All of the discussion about tapering has long since moved beyond the "if" stage and has been centered on the timing dimension, treating the tapering as a virtual certainty within a relatively narrowly constrained time horizon which is become the focus of the debate. Any remaining commentary to the effect that tapering may not occur in the foreseeable future has long since dried up and blown away. Reading the various speeches of Fed governors is generally supportive of the idea that this is a question that is solidly in the "when" camp and not in the "if" camp. Even St. Louis Fed President Bullard, who argues convincingly in favor of waiting to taper until economic data of sufficient strength to justify it becomes visible to the naked eye; acknowledges that he expects to see that level of strength in the data. The "No Taper" constituency, for the moment anyway, is a small and non-vocal one, if it exists at all. The October jobs report, at 204,000 dramatically better than the 120,000 expectation, should close out any holdouts on the inevitability of the phase out of quantitative easing.
With the expectation of tapering as a done deal, the topic of debate is all about when it will occur. The most obvious answer is the March meeting when Chairperson Yellen presides at her first meeting. The strength of the employment report for October, however, will amp up the volume of those who expect a tapering action to be announced in December, or January. There is no Fed meeting in February and any intermeeting announcement is very unlikely. There had been folks calling for the late taper, out in June or July of 2014. We could see those forecasts come in a few months now that employment is strangely back on track, averaging 200,000 per month over the last three months courtesy of the strength of the October report and revisions to previous months, after the melancholy over the last few months labor reports and the presumed weakening economy.
What is curious about this whole state of affairs is that the market is regarding a reduction in bond buying by the Federal Reserve as a virtually certainty, expecting that it will fall within a fairly tight range with respect to the amount of reduced purchasing, and that will occur against a time frame that is fairly tightly bounded. That being the case, this is a Finance 101 discounting problem waiting to be solved!
The odd logic of the Treasury market has the 10-year currently yielding 2.75% after having peaked at close to 3% in early September. The October employment report will fan the flames of those advocating an early commencement to the taper. Given that the taper is viewed as a lock anyway, and there is little time value to money given the extremely low levels of short-term interest rates, why doesn't the market just fully discount the tapering reality now and move yields on 10-year notes to somewhere north of 3.00%? Isn't this the way we are taught that markets work?
We are taught to take future cash flows, weight them by probability, and discount them at the risk-free rate to get a net present value. The math seems to suggest that if you take a 3.00% yield in March of 2014 on a Treasury 10-year, convert it into a dollar price, give it a 100% probability of occurring, and then discount it back to today using something very close to zero; what you end up is with a 10-year note at a dollar price that converts to yield very close to 3.00% (that's not a surprise). Yet, despite the significant sell-off after the October employment report, we are not there. Not yet anyway.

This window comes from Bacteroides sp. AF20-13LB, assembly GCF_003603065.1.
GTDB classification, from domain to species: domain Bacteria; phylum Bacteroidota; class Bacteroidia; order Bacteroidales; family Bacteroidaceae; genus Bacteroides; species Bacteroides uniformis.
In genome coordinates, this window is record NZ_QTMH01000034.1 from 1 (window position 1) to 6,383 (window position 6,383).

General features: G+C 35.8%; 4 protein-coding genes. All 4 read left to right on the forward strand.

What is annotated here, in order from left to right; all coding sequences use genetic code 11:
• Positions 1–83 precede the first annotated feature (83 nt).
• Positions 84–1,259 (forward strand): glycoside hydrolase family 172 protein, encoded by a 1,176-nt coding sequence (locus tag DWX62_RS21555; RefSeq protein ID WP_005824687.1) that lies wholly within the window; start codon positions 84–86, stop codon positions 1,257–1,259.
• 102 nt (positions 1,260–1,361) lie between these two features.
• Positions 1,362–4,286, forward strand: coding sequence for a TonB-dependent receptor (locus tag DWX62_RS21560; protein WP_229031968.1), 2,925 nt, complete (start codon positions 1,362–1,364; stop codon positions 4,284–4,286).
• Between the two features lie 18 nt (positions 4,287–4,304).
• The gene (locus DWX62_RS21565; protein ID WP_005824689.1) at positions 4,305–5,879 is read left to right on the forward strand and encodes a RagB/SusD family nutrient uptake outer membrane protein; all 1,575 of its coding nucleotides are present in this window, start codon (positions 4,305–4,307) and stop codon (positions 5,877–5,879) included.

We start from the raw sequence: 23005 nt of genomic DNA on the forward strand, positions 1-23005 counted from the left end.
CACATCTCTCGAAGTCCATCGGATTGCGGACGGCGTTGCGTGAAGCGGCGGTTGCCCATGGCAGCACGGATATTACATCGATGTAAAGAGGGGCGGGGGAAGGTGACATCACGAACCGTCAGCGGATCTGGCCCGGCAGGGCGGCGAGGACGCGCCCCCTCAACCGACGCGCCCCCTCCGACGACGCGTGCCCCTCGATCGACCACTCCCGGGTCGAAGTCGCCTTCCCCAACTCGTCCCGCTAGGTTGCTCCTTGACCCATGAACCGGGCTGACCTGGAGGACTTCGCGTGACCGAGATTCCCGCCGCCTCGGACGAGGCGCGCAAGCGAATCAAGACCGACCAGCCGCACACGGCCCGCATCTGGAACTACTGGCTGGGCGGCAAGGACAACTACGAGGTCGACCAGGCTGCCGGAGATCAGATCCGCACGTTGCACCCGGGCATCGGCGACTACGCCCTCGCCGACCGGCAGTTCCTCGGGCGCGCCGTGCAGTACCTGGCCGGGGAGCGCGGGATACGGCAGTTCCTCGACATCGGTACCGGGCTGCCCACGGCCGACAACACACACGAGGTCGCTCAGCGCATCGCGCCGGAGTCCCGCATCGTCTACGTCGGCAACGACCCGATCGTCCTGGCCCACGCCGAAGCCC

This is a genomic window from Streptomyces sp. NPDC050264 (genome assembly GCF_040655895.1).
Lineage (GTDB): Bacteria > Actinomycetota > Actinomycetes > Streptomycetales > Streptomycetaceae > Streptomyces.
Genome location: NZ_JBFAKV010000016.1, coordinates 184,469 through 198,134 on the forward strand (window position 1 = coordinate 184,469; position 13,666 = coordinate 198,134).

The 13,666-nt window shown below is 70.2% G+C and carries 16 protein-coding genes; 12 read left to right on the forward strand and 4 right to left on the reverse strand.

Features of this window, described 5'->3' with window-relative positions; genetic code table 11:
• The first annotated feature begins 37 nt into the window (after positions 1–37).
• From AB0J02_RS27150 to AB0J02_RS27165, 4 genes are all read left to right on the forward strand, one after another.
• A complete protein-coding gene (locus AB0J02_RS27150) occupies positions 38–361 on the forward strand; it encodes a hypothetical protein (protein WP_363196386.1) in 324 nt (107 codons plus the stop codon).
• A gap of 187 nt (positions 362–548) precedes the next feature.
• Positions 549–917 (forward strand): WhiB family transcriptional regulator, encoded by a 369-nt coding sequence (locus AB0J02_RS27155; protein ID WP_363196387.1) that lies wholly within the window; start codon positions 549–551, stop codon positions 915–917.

The rational investor would sell now if he knew with certainty that rates would be higher at some point in the next two to six months. Yet the sellers have not materialized sufficiently to drive yields back to the 3% level they reached in early September just before the taper-train ran off the tracks. If investors are rational, given today's yields on Treasury securities, then they must believe that yields in September over-discounted the impact on the market of the lost buying power of the Federal Reserve on the Treasury market. Or, alternatively, that the market was assuming too rapid a decline in the amount of the taper.
Another alternative explanation is that the market may in fact be suggesting that tapering is not a done deal after all. March is still a long time away and there are many things could happen to economic performance that might extend the taper date even further, perhaps forever, closing out the discussion entirely. Maybe the market simply over-reacted, producing the 2.98% peak in 10-year Treasury yields in early September, when in reality the taper should produce yields closer to where we are now. Perhaps now that we are going through this process once again, the market may be valuing the impact of the taper in a slightly more restrained fashion, or more "accurately". Or maybe the market really doesn't know what the impact of a taper is actually worth on bond yields after all?
My question is, if the market is struggling so much with anticipating the market impact of an event with probability of 1.0, a 2 to 6-month horizon, and with a discount rate of almost zero; how is it going to figure out where a 10-year should be when the Fed decides to withdraw from the bond market completely?